Ball-and-stick model of the L-838,417 molecule
  • 3-(2,5-Difluorophenyl)-7-(1,1-dimethylethyl)-6-[(1-methyl-1H-1,2,4-triazol-5-yl)methoxy]-1,2,4-triazolo[4,3-b]pyridazine
CAS Number
PubChem CID
CompTox Dashboard (EPA)
Chemical and physical data
Molar mass399.406 g·mol−1
3D model (JSmol)
  • CN1N=CN=C1COC4=NN2C(C=C4C(C)(C)C)=NN=C2C3=CC(F)=CC=C3F
  • InChI=1S/C19H19F2N7O/c1-19(2,3)13-8-15-24-25-17(12-7-11(20)5-6-14(12)21)28(15)26-18(13)29-9-16-22-10-23-27(16)4/h5-8,10H,9H2,1-4H3 checkY
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L-838,417 is an anxiolytic drug used in scientific research. It has similar effects to benzodiazepine drugs, but is structurally distinct and so is classed as a nonbenzodiazepine anxiolytic. The compound was developed by Merck, Sharp and Dohme.

L-838,417 is a subtype-selective GABAA positive allosteric modulator, acting as a partial agonist at α2, α3 and α5 subtypes. However, it acts as a negative allosteric modulator at the α1 subtype, and has little affinity for the α4 or α6 subtypes.[1] This gives it selective anxiolytic effects, which are mediated mainly by α2 and α3 subtypes, but with little sedative or amnestic effects as these effects are mediated by α1.[2][3] Some sedation might still be expected due to its activity at the α5 subtype, which can also cause sedation, however no sedative effects were seen in animal studies even at high doses, suggesting that L-838,417 is primarily acting at α2 and α3 subtypes with the α5 subtype of lesser importance.[4][5]

As might be predicted from its binding profile, L-838,417 substitutes for the anxiolytic benzodiazepine chlordiazepoxide in animals, but not for the hypnotic imidazopyridine drug zolpidem.[6][7] The synthesis of L-838,417 and similar compounds was described in 2005 in the Journal of Medicinal Chemistry.[8]

In neuropathic pain animal models, it has been shown that stabilizing the Potassium Chloride Cotranspoter 2 (KCC2) at neuronal membranes could not only potentiate the L-838,417-induced analgesia in rats, but also rescue its analgesic potential at high doses, revealing a novel strategy for analgesia in pathological pain, by combined targeting of the appropriate GABAA receptor subtypes (i.e. α2, α3) and restoring Cl homeostasis.[9]

See also


  1. ^ McKernan RM, Rosahl TW, Reynolds DS, Sur C, Wafford KA, Atack JR, et al. (June 2000). "Sedative but not anxiolytic properties of benzodiazepines are mediated by the GABA(A) receptor alpha1 subtype". Nature Neuroscience. 3 (6): 587–92. doi:10.1038/75761. PMID 10816315. S2CID 10340592.
  2. ^ Atack JR (May 2005). "The benzodiazepine binding site of GABA(A) receptors as a target for the development of novel anxiolytics". Expert Opinion on Investigational Drugs. 14 (5): 601–18. doi:10.1517/13543784.14.5.601. PMID 15926867. S2CID 22793644.
  3. ^ Morris HV, Dawson GR, Reynolds DS, Atack JR, Stephens DN (May 2006). "Both alpha2 and alpha3 GABAA receptor subtypes mediate the anxiolytic properties of benzodiazepine site ligands in the conditioned emotional response paradigm". The European Journal of Neuroscience. 23 (9): 2495–504. doi:10.1111/j.1460-9568.2006.04775.x. PMID 16706856. S2CID 24380865.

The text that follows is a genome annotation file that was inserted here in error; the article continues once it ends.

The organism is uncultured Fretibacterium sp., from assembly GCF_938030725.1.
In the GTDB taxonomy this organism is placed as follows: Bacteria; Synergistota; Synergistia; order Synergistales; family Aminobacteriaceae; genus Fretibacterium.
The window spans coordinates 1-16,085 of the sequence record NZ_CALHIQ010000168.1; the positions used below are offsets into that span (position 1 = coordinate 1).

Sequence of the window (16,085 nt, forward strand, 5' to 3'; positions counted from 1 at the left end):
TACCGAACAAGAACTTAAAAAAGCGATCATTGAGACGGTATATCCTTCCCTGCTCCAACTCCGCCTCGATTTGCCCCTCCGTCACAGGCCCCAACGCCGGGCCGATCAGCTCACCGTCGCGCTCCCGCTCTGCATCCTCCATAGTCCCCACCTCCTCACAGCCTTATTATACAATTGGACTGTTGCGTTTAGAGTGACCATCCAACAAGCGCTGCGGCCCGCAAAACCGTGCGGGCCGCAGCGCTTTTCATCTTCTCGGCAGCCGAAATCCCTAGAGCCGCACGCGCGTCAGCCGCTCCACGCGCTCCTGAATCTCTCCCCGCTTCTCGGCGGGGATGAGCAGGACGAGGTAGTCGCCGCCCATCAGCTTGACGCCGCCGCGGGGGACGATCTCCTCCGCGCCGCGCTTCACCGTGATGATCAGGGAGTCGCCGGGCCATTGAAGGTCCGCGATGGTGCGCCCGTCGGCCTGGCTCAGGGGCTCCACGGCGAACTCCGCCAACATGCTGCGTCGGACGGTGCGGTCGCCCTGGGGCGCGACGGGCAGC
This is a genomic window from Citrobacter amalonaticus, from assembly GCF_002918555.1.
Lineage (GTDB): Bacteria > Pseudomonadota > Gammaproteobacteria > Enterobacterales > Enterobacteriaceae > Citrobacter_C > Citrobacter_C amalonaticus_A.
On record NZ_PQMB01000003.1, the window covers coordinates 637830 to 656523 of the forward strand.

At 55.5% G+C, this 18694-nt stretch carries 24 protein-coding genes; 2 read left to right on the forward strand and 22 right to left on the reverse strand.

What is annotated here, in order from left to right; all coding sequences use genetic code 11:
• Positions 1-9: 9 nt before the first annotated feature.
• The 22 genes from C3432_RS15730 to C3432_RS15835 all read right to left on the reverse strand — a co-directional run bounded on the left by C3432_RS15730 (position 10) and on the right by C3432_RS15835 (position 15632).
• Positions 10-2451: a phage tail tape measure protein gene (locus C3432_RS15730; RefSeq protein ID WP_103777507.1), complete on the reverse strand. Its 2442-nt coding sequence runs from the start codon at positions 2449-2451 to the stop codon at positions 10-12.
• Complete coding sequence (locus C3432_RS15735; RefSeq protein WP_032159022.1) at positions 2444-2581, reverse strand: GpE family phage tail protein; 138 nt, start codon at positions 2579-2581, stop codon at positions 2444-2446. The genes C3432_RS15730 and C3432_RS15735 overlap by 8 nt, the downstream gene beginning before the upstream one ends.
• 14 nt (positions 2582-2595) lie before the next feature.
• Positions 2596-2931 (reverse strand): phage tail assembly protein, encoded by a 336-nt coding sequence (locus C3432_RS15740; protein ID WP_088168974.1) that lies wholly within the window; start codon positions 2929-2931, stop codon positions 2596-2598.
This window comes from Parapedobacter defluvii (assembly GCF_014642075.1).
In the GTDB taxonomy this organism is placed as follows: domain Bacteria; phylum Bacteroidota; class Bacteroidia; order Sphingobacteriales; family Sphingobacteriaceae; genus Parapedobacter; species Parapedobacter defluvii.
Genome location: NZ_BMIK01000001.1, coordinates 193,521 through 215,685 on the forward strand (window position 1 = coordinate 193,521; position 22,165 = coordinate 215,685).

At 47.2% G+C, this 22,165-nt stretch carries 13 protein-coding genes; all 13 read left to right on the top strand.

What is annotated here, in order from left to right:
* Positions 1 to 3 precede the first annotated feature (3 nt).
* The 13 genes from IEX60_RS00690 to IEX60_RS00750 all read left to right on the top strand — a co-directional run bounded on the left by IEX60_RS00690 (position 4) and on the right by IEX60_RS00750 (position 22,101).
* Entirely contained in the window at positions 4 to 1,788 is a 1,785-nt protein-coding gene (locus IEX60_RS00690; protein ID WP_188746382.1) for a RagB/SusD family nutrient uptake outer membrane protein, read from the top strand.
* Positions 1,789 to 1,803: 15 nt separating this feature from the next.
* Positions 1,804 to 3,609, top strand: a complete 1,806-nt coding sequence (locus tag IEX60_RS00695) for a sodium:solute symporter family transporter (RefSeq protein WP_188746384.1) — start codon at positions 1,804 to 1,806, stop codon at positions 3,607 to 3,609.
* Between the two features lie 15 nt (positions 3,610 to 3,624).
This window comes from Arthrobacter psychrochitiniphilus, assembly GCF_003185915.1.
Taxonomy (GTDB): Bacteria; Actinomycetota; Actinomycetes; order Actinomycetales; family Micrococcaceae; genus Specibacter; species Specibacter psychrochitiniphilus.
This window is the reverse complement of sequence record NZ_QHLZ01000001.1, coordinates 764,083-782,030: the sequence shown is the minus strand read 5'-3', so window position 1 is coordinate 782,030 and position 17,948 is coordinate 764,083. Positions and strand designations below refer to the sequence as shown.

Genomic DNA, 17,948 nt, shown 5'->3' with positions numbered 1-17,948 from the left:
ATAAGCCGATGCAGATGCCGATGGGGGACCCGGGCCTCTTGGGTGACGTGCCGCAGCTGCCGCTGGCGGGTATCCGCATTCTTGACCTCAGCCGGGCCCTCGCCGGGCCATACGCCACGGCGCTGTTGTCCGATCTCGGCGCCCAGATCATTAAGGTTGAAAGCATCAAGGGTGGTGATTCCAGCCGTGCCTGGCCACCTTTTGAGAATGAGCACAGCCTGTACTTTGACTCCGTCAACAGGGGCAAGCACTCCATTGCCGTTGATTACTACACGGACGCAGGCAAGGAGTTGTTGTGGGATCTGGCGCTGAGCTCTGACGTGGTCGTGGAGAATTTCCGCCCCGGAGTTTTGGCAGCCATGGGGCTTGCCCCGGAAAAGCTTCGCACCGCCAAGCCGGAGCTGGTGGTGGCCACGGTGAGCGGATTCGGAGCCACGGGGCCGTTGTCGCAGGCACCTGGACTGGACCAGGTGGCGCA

4. ^ Mathiasen LS, Rodgers RJ, Mirza NR (May 2007). "Comparative effects of nonselective and subtype-selective gamma-aminobutyric acidA receptor positive modulators in the rat-conditioned emotional response test". Behavioural Pharmacology. 18 (3): 191–203. doi:10.1097/FBP.0b013e32814fcdd4. PMID 17426483. S2CID 7867324.
  5. ^ Ujfalussy B, Kiss T, Orbán G, Hoffmann WE, Erdi P, Hajós M (March 2007). "Pharmacological and computational analysis of alpha-subunit preferential GABA(A) positive allosteric modulators on the rat septo-hippocampal activity". Neuropharmacology. 52 (3): 733–43. doi:10.1016/j.neuropharm.2006.09.022. PMID 17113111. S2CID 11504408.
  6. ^ Mirza NR, Rodgers RJ, Mathiasen LS (March 2006). "Comparative cue generalization profiles of L-838, 417, SL651498, zolpidem, CL218,872, ocinaplon, bretazenil, zopiclone, and various benzodiazepines in chlordiazepoxide and zolpidem drug discrimination". The Journal of Pharmacology and Experimental Therapeutics. 316 (3): 1291–9. doi:10.1124/jpet.105.094003. PMID 16339395. S2CID 21913400.
  7. ^ Mathiasen L, Mirza NR (November 2005). "A comparison of chlordiazepoxide, bretazenil, L838,417 and zolpidem in a validated mouse Vogel conflict test". Psychopharmacology. 182 (4): 475–84. doi:10.1007/s00213-005-0119-z. PMID 16133136. S2CID 8312733.
  8. ^ Carling RW, Madin A, Guiblin A, Russell MG, Moore KW, Mitchinson A, et al. (November 2005). "7-(1,1-Dimethylethyl)-6-(2-ethyl-2H-1,2,4-triazol-3-ylmethoxy)-3-(2-fluorophenyl)-1,2,4-triazolo[4,3-b]pyridazine: a functionally selective gamma-aminobutyric acid(A) (GABA(A)) alpha2/alpha3-subtype selective agonist that exhibits potent anxiolytic activity but is not sedating in animal models". Journal of Medicinal Chemistry. 48 (23): 7089–92. doi:10.1021/jm058034a. PMID 16279764.
  9. ^ Lorenzo LE, Godin AG, Ferrini F, Bachand K, Plasencia-Fernandez I, Labrecque S, et al. (February 2020). "A-mediated analgesia in neuropathic pain". Nature Communications. 11 (1): 869. Bibcode:2020NatCo..11..869L. doi:10.1038/s41467-019-14154-6. PMC 7018745. PMID 32054836.